Party Loyalty

Author: Gary Hart

“Sometimes,” John Kennedy once said, “party loyalty asks too much.”  Let’s imagine a situation in which lifelong members and leaders of a political party, strongly motivated by its ideology, its beliefs, and its culture, find that fellow party members have selected a leader of that party who claims to share those motivations but whose words and behavior are antithetical to the principles of that party.

Further suppose many of the party voters in the leadership contest had only recently been attracted to the party by calculating “strategists” who promised that the party would endorse and support, especially in Congress and the White House, the particularly narrow issue or issues which had radicalized them and caused them to support the leader who identified with their radical notions.

Whether consciously or not, those supposedly smart “strategists” sold out the party’s traditional principles for the immediate expedient of broadening the party’s “base” by taking these groups on board and promising to support their non-traditional agendas.

Faced with this situation, what are traditional party leaders to do?  If they do not fall into line behind the new radical leader, then they risk losing the support of the new radical groups who brought him to leadership.  If, however, they do abandon their traditional beliefs and support the new radical leadership, they will reveal themselves to be more interested in political power (and their own political careers) than in their principles.

With some notable exceptions, most Republican Party elected officials and party officials have endorsed Donald Trump for President.  Some have done so with varying degrees of enthusiasm and some have done so while whispering behind a shielding hand that they are doing so knowing the candidate to be badly tainted but fearing to alienate that candidate’s radical following.

Each of us should reverse this scenario to test how we would respond.  Those of us who have been lifelong Democrats could, in theory at least, find ourselves with a presidential candidate who cast racial aspersions, demonized immigrants, ridiculed women, pandered to prejudices, abandoned historic allies, threatened military actions in various venues, and fanned the flames of fear and hate.  I say in theory because I cannot imagine this happening.  But neither could traditional, principled Republicans as recently as a year ago.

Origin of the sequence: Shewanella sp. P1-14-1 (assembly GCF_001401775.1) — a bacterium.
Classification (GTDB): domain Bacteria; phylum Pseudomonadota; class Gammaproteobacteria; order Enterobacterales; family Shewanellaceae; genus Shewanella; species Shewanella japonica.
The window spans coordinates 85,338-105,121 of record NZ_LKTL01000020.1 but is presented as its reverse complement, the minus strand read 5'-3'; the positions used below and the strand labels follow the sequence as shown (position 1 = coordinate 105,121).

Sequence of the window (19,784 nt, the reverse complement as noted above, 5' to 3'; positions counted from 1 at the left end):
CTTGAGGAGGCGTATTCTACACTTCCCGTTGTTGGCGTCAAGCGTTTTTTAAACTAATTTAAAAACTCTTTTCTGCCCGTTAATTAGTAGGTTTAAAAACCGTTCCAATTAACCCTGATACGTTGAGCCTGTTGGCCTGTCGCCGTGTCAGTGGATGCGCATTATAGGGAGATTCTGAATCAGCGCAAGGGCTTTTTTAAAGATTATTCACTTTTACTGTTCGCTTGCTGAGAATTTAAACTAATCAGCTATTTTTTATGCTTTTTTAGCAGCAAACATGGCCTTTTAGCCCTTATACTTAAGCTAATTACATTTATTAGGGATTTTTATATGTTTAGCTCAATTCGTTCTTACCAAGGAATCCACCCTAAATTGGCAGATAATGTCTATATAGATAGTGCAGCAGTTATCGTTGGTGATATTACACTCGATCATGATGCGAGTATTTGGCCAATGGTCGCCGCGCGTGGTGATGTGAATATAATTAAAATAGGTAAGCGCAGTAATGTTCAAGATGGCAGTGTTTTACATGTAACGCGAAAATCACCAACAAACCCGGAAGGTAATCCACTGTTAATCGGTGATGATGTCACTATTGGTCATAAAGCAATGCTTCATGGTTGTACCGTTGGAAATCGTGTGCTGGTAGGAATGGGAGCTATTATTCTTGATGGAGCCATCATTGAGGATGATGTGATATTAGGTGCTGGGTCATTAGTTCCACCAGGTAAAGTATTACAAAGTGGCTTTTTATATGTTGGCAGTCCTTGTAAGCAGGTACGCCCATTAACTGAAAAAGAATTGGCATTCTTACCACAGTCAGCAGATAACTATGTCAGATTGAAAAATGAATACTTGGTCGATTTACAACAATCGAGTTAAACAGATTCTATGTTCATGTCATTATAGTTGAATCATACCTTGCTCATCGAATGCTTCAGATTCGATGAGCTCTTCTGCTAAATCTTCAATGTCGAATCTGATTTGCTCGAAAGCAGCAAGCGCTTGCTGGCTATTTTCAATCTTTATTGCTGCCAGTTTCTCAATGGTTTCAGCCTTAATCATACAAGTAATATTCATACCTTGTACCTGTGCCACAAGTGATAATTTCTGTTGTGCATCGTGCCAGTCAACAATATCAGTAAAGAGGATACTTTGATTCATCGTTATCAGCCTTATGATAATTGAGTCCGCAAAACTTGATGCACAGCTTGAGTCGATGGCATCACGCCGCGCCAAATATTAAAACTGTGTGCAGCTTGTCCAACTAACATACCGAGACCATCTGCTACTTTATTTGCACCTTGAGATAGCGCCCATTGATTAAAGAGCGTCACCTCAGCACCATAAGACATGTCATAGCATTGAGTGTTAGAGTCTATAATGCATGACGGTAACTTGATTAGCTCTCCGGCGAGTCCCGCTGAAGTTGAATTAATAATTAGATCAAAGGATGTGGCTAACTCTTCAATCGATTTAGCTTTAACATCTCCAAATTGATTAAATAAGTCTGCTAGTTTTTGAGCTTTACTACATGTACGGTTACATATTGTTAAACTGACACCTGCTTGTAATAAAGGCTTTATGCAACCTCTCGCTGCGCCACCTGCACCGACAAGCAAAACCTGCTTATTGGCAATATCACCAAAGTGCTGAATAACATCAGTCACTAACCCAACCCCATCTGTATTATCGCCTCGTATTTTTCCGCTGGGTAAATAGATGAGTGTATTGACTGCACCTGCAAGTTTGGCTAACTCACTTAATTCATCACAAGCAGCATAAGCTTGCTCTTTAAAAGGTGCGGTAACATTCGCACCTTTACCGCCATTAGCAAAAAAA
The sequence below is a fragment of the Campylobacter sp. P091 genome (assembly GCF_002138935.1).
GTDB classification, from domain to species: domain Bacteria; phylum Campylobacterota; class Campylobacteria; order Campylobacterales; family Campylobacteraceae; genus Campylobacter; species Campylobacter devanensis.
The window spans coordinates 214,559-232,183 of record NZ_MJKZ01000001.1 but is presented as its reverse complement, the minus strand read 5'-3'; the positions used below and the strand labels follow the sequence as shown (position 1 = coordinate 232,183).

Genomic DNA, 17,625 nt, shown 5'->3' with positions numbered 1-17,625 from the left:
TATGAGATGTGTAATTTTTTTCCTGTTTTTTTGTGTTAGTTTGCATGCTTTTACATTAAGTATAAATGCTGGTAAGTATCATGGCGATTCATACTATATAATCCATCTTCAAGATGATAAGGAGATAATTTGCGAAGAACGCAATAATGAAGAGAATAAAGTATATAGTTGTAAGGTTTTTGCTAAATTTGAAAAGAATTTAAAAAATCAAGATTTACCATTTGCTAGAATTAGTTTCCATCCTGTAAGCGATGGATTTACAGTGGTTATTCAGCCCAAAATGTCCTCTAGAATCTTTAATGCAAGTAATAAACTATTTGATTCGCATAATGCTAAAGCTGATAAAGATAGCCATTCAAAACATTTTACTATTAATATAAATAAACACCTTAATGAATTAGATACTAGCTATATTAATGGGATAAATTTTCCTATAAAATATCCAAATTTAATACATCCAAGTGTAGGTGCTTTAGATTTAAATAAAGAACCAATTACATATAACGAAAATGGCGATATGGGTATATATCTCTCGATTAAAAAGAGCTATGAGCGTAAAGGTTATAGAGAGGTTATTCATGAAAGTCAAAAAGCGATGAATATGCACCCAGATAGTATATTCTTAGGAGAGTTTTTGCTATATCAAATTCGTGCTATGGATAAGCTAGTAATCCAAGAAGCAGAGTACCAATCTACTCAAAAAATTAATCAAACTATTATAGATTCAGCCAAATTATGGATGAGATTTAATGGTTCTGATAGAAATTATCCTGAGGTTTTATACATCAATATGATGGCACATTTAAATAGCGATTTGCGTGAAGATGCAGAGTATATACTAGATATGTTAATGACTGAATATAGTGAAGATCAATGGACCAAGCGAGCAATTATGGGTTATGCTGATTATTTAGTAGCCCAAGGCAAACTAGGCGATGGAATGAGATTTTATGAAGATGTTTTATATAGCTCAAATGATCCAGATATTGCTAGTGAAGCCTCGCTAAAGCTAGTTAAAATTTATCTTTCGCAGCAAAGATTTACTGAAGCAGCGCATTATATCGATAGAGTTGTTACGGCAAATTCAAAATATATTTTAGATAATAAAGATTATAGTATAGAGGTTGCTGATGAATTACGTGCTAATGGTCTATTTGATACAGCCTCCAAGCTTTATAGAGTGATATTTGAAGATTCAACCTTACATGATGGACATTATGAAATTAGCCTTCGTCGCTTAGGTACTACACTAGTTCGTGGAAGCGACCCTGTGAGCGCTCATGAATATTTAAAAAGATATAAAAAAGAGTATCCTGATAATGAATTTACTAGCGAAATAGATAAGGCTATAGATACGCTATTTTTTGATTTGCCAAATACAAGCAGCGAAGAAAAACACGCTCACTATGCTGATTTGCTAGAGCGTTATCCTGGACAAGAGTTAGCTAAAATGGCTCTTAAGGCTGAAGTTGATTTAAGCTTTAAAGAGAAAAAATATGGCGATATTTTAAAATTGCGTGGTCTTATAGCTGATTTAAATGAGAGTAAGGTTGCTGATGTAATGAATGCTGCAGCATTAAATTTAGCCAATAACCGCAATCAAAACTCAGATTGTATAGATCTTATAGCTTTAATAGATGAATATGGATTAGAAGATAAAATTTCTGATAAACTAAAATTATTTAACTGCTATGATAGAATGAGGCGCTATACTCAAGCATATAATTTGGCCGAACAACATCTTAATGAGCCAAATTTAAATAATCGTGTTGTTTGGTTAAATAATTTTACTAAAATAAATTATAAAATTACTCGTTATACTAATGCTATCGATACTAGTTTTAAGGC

Speaking only personally, it would take me about ten seconds to publicly denounce this candidate and all those “strategists” and talk-show loud-mouths who had high-jacked my party and turned it into something totally at odds with the principles for which it traditionally stood.

Republican elected and party officials will have to account for themselves.  History will judge those who put their re-elections and power positions ahead of human decency, the national interest, and the principles for which the United States claims to stand.  In the meantime, they must live with the fact that, by endorsing and supporting Donald Trump, they have done serious damage to the political party in which they claim to believe and have called into question whether, in the eyes of the closely observing world, the United States is still the land of the free and the home of the brave.

Sometimes party loyalty does ask too much.

10 Responses to “Party Loyalty”

  1. Stephen D. Pillow Says:

    Is this not parallel to what is happening at the same time within the Democratic Party? The Party loyalists are firmly behind the establishment candidate, while many of the younger members along with a substantial number of grass-root older members are supporting a candidate that can be said to stand for the values and principles from which the Democratic “leadership” has drifted away. I think that the Democratic Party is in a similar situation that you describe for the Republican Party, but for the opposite reasons.

  2. Gary Hart Says:

    In response to Stephen Pillow, others may find the parallel but it escapes my unimaginative mind. If anything, Sen. Sanders is the antithesis of Mr. Trump. My argument is that Mr. Trump is far outside the mainstream of either party and much closer to the demagogues of history and of current Europe than he is of any candidate in my memory (except perhaps George Wallace). Likewise, whether one supports Sec. Clinton or not, she is certainly somewhere within the mainstream of the current Democratic Party whether we like that mainstream or not. I’d welcome any continued argument Stephen cares to make.

  3. Paul Borg Says: